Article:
IDFA Privacy iOS 14

The Sunset of the IDFA and the Dawn of Privacy-First Advertising

Originally published on Medium

In the last few weeks, there has been a considerable buzz around Apple’s IDFA announcement with myriads of articles predicting the apocalypse, death, or similar doom of the whole digital advertising industry for iOS. But is this really an apocalypse — or death of an 80 billion dollar business? Quite the opposite.


Privacy in the mobile advertising economy

User view

Test pop up privacy iOS14
Note: this is how our testing pop-up looks like

Publisher view

Advertiser view — discussion: a tale of the two ecosystems

The discussions about how advertisers will be affected have started to heat up and are meant to take place across various industry participants. The main goals are to support the progression of the open web, provide future-proof solutions for the ad-supported businesses and ensure that free content continues to remain available at scale while maintaining user choice and privacy preferences at front and center.

There are two easily identifiable parts on the demand side of this ecosystem — the Performance side and the Brand Advertisers side.

1. Performance Advertisers (Advertisers looking to acquire customers in-app)

A lot has been talked about the effectiveness of the SKAdNetwork and its impact on the industry. Apple’s SKAdNetwork API will collect data from ad clicks and send postbacks to advertising networks for app install and performance campaigns, with new parameters providing information on the source publisher and a conversion event. Mobile Measurement Partners will need to adapt to the new changes and re-envision their value propositions, as SKAdNetwork will provide the necessary reporting metrics.

 Apple WWDC’20 keynote
Credit: Apple WWDC’20 keynote

I won’t insist on it here but I would like to guide you towards some of the best resources I’ve read for further discussions in case you haven’t stumbled across them.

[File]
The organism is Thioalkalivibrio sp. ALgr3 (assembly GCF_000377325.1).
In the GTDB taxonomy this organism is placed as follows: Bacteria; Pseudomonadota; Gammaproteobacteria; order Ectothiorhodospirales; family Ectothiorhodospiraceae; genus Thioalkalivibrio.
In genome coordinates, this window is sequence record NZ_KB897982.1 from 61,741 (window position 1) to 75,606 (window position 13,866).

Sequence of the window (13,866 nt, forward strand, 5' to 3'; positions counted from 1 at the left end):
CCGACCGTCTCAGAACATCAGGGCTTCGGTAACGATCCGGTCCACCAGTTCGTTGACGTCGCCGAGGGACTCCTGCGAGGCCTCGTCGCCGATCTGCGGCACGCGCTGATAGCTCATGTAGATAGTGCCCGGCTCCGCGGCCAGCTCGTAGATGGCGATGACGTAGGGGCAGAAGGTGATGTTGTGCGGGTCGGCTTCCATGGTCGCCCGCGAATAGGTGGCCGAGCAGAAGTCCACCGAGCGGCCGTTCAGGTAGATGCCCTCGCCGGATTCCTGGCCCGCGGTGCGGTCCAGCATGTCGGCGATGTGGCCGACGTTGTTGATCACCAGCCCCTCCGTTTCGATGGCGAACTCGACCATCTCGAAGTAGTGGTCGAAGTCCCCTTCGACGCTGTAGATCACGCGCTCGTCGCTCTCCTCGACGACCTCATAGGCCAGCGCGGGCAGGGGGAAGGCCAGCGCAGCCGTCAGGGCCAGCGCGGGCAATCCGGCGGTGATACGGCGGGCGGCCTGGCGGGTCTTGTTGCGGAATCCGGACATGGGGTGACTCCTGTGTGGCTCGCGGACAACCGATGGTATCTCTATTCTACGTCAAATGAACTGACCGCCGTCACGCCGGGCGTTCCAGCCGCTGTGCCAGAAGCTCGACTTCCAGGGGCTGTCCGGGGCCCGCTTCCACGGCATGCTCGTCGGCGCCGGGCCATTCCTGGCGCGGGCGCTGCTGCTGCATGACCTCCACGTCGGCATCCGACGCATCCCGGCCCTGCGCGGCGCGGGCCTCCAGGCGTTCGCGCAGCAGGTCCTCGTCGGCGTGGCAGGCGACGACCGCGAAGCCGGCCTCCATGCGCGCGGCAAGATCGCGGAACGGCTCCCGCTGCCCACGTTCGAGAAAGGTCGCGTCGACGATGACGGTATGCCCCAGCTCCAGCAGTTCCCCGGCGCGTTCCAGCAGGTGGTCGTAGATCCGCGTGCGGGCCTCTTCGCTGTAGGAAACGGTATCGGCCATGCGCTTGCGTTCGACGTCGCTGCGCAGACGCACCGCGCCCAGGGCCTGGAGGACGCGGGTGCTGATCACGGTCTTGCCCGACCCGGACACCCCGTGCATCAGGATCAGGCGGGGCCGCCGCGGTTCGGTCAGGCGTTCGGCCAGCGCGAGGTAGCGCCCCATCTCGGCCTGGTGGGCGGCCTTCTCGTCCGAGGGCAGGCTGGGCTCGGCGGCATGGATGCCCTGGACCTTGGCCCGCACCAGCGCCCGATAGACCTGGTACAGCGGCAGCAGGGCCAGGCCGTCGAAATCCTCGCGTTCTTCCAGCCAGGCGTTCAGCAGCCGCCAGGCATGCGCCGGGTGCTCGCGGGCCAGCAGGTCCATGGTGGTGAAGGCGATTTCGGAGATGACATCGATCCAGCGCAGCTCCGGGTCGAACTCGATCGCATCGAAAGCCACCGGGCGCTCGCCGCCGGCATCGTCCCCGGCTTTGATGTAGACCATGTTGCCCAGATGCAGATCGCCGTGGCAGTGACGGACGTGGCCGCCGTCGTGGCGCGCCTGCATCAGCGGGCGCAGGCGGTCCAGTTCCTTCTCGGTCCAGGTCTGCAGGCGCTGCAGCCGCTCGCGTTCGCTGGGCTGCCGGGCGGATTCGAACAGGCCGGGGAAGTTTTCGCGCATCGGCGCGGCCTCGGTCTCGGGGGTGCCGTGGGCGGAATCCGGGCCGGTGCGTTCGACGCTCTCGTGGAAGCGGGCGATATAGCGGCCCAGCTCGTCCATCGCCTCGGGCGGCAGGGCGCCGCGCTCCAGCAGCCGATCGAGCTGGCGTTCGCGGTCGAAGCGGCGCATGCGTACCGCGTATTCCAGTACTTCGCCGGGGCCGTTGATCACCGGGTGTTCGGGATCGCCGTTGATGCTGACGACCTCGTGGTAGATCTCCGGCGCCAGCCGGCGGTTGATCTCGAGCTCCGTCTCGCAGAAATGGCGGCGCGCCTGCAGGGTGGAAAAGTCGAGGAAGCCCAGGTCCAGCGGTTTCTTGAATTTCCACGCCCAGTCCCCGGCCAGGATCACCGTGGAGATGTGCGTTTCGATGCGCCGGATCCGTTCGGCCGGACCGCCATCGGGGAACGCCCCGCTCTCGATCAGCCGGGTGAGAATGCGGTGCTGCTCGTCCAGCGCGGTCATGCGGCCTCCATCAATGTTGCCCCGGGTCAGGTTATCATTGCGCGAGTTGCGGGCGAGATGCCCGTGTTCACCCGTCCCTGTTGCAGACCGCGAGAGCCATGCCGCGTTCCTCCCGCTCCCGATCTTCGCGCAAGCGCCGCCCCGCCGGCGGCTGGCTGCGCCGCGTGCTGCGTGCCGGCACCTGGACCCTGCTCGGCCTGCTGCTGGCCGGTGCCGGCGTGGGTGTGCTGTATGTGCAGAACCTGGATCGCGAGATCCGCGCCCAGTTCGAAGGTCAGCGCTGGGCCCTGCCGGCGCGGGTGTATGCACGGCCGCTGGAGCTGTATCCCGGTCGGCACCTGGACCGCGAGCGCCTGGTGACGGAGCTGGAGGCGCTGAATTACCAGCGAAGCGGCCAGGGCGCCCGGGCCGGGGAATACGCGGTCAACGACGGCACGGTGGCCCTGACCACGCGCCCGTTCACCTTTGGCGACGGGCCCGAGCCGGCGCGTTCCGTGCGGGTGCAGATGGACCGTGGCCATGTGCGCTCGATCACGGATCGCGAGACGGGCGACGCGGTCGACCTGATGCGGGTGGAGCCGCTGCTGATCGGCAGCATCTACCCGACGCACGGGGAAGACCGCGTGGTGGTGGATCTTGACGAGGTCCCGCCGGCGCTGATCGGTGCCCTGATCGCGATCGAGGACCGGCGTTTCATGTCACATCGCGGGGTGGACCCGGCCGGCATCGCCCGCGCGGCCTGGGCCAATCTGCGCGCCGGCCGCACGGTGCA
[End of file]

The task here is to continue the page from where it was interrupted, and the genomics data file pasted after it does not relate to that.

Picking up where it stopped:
Most SANs, (Self Attributing Networks,) and AdNetworks, (owning the full-stack → demand, tech, supply,) will see less impact, as mentioned above, and will be in a better position to adapt.

2. Brand Advertisers (retailers, CPG, etc.)

Luma partners
Credit: Luma partners

Coming back to the other part of the ecosystem — the bread and butter of the display world, the fuel for agencies, and funding for the open web. Namely the brands. The Coca Cola’s of the world, the P&Gs, the retailers, and the eCommerce. They came very late to mobile and will now find that Apple gave even less attention to their needs than the 5 seconds dedicated to the death of the IDFA.

The audiences they rely on started to crumble not only on the web (Safari, Chrome) but have also been dealt another massive blow with iOS 14. It’s true that DMPs have been scrutinized before. With cookies dying in a few months and MAIDs disappearing — who will rise to the challenge?


I trust we can. And we are uniquely positioned to do so. We’ve been helping major DSPs and major SSPs navigate the mobile ecosystem via either our exchange bidding solution or our curated PMPs. We are now taking the learnings of building our in-house DMP and utilizing that to bring a wide array of audiences such as contextual, behavioral as well as location-context audiences directly on the device without compromising on users’ privacy choices.

As we progress we’ll release guides and materials for publishers, advertisers, and ecosystem partners (DSPs and SSPs) as well as progress updates on our solution.

In the meantime, we encourage you to reach out to us or your dedicated Account Manager if you would like to learn more about the steps we’re taking internally in preparation for iOS 14.

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